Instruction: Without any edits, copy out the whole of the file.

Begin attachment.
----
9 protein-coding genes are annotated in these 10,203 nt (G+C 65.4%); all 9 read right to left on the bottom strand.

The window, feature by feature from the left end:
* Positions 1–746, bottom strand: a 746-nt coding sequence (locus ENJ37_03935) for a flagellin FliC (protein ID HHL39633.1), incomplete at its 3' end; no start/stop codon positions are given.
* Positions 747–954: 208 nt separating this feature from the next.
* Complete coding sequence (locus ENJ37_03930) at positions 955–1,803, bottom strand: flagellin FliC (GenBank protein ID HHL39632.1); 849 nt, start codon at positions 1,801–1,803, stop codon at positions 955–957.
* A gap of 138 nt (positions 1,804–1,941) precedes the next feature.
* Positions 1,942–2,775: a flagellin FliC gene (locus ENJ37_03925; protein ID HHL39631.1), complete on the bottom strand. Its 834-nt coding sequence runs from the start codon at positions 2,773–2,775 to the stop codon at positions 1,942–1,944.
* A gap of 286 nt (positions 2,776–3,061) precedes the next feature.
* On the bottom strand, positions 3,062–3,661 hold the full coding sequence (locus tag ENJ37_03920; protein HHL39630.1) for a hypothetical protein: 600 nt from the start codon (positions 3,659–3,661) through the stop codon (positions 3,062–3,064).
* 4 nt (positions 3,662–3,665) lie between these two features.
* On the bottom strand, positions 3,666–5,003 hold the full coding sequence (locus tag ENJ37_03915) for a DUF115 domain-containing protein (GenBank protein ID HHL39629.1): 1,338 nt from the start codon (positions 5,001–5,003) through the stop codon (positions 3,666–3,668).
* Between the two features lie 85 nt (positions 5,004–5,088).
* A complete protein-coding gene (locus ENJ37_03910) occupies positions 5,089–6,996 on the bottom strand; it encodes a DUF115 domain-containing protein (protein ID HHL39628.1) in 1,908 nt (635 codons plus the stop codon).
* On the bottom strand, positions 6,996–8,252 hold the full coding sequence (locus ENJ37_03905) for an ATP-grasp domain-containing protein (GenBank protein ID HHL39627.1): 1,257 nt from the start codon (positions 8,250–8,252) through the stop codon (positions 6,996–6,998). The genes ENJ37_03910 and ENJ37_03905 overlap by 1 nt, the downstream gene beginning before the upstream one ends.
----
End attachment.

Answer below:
9 protein-coding genes are annotated in these 10,203 nt (G+C 65.4%); all 9 read right to left on the bottom strand.

The window, feature by feature from the left end:
* Positions 1–746, bottom strand: a 746-nt coding sequence (locus ENJ37_03935) for a flagellin FliC (protein ID HHL39633.1), incomplete at its 3' end; no start/stop codon positions are given.
* Positions 747–954: 208 nt separating this feature from the next.
* Complete coding sequence (locus ENJ37_03930) at positions 955–1,803, bottom strand: flagellin FliC (GenBank protein ID HHL39632.1); 849 nt, start codon at positions 1,801–1,803, stop codon at positions 955–957.
* A gap of 138 nt (positions 1,804–1,941) precedes the next feature.
* Positions 1,942–2,775: a flagellin FliC gene (locus ENJ37_03925; protein ID HHL39631.1), complete on the bottom strand. Its 834-nt coding sequence runs from the start codon at positions 2,773–2,775 to the stop codon at positions 1,942–1,944.
* A gap of 286 nt (positions 2,776–3,061) precedes the next feature.
* On the bottom strand, positions 3,062–3,661 hold the full coding sequence (locus tag ENJ37_03920; protein HHL39630.1) for a hypothetical protein: 600 nt from the start codon (positions 3,659–3,661) through the stop codon (positions 3,062–3,064).
* 4 nt (positions 3,662–3,665) lie between these two features.
* On the bottom strand, positions 3,666–5,003 hold the full coding sequence (locus tag ENJ37_03915) for a DUF115 domain-containing protein (GenBank protein ID HHL39629.1): 1,338 nt from the start codon (positions 5,001–5,003) through the stop codon (positions 3,666–3,668).
* Between the two features lie 85 nt (positions 5,004–5,088).
* A complete protein-coding gene (locus ENJ37_03910) occupies positions 5,089–6,996 on the bottom strand; it encodes a DUF115 domain-containing protein (protein ID HHL39628.1) in 1,908 nt (635 codons plus the stop codon).
* On the bottom strand, positions 6,996–8,252 hold the full coding sequence (locus ENJ37_03905) for an ATP-grasp domain-containing protein (GenBank protein ID HHL39627.1): 1,257 nt from the start codon (positions 8,250–8,252) through the stop codon (positions 6,996–6,998). The genes ENJ37_03910 and ENJ37_03905 overlap by 1 nt, the downstream gene beginning before the upstream one ends.